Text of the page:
40 Things I Know About ... Arts & business

BY Juliet Feibel

Juliet Feibel

To celebrate the nonprofit's 40th anniversary, ArtsWorcester Executive director Juliet Feibel will write four business advice columns related to the arts community throughout the year. 

When one painting bears a price of $5,000 but a similar one only commands $500, chances are the more expensive artist absorbed lessons from the world of business.

40) There is no such thing as a solitary genius. Artists network all the time. Renowned Worcester artist Howard Johnson shows up to everything.

39) Smart artists know their market. StART on the Street and Paradise City Arts Festivals attract very different audiences, with different interests and pocketbooks.

38) Artists need a brand. Madge Evers's mushroom spore prints are at the nexus of printmaking, antique photography, and environmental studies. The sleekness and environmental consciousness of her minimalist style are carried through her website, social media feeds, and artist statements.

37) Pricing is its own art form. Artists have to figure in their material expenses, their time, and look at similar artworks.

36) Management is key. Keeping records of art sales and expenses, staying on top of grant and submission deadlines, and responding to emails and phone calls makes all the difference.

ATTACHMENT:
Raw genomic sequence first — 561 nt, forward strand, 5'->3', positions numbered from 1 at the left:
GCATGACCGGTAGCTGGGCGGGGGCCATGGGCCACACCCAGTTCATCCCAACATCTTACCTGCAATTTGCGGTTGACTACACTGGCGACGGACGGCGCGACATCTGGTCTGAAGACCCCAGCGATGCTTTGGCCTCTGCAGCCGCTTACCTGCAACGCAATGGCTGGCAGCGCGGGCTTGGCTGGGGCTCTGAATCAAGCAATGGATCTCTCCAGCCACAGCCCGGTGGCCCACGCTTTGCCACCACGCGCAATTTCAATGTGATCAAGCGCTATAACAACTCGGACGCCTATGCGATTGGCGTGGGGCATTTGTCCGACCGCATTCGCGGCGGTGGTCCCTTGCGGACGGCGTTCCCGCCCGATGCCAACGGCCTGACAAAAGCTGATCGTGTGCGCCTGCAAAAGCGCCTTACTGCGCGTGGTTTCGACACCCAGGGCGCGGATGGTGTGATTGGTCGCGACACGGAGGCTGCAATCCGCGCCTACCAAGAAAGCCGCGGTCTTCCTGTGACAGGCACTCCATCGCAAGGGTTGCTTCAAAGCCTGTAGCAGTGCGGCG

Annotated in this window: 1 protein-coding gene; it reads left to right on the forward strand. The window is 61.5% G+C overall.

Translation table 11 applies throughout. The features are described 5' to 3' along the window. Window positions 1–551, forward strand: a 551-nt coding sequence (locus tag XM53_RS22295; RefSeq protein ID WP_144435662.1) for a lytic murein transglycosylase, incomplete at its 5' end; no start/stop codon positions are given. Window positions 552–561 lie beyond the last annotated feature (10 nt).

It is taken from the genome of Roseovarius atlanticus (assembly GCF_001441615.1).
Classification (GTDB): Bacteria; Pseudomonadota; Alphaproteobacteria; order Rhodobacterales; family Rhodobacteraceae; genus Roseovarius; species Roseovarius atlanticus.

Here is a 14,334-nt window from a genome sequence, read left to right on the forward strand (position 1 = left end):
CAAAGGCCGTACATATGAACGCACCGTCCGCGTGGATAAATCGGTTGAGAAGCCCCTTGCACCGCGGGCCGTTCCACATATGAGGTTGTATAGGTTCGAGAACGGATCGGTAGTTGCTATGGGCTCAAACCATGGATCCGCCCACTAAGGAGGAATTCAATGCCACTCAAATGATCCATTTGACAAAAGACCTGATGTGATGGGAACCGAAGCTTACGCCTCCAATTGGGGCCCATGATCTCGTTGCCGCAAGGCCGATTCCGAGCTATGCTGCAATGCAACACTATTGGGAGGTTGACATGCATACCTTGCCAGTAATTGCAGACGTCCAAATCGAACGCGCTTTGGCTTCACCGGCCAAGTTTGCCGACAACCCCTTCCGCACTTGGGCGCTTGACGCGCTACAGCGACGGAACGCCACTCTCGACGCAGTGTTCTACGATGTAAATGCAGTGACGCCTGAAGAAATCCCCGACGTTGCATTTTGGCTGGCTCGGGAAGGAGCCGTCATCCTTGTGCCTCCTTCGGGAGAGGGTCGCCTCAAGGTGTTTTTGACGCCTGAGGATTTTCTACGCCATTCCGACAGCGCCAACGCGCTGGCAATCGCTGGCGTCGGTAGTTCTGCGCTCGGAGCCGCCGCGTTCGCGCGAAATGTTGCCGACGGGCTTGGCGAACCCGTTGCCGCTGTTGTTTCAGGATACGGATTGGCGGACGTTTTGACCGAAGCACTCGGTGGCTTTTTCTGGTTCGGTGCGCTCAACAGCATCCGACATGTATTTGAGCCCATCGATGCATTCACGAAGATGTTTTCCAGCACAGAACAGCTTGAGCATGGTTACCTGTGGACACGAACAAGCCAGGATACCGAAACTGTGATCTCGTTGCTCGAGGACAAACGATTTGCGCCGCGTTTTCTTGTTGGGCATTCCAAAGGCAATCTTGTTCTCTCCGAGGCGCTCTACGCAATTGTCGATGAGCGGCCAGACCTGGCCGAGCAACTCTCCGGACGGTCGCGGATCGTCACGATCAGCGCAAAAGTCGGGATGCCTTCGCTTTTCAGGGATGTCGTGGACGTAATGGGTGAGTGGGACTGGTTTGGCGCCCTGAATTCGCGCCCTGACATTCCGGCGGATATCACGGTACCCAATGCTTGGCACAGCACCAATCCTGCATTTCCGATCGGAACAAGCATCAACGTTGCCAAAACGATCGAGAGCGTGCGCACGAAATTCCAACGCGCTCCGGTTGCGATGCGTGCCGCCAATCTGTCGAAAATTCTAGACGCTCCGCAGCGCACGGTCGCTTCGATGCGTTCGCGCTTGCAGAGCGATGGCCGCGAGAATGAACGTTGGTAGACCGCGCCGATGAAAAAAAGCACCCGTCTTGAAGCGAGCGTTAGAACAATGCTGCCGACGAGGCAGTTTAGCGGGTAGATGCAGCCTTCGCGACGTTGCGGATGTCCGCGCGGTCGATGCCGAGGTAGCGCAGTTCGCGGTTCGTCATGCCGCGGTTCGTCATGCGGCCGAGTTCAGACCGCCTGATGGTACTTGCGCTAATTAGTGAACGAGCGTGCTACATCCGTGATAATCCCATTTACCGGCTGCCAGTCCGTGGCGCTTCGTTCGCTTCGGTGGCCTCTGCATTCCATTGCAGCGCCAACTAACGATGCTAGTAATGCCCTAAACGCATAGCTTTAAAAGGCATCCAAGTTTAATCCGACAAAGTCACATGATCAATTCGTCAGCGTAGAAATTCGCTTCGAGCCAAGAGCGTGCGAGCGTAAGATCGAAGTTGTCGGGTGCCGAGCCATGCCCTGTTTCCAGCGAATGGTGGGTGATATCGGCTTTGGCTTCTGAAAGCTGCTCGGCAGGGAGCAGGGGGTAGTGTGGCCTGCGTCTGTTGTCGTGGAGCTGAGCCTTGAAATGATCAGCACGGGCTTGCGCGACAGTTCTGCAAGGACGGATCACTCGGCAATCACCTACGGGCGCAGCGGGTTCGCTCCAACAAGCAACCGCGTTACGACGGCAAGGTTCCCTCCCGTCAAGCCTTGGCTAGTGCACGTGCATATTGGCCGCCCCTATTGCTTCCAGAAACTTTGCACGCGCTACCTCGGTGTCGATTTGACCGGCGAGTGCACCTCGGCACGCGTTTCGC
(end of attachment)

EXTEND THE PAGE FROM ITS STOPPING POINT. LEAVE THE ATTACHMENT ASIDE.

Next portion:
35) Elevator pitches matter. Carrie Crane, who produces intellectually complex, abstract artwork, can explain in the simplest of terms how it engages with ideas of science, measurements and truthiness to any audience, in less than three sentences.

34) A command of bureaucracy can be better than brilliance. Massachusetts' fine art laws benefit everyone, but not every artist knows those laws exist, much less what they cover.

33) Embrace rejection. If 99 percent of an entrepreneur's attempts to raise money fail, the artist's percentage is even higher. Thousands of people will walk by an artwork before one even considers buying it.

32) Ask for feedback, and use it. Teresa Lamacchia started exhibiting work in our group members exhibitions. When her proposal for a solo was declined, she asked for the committee's responses. The next proposal she made was approved – and funded.

31) Stay optimistic. ArtsWorcester's sales revenue has increased steadily since 2014, as people increasingly appreciate one-of-a-kind artworks.

For the next feature in Feibel's series about the future of the Worcester creative economy, check out the June 24 issue of WBJ.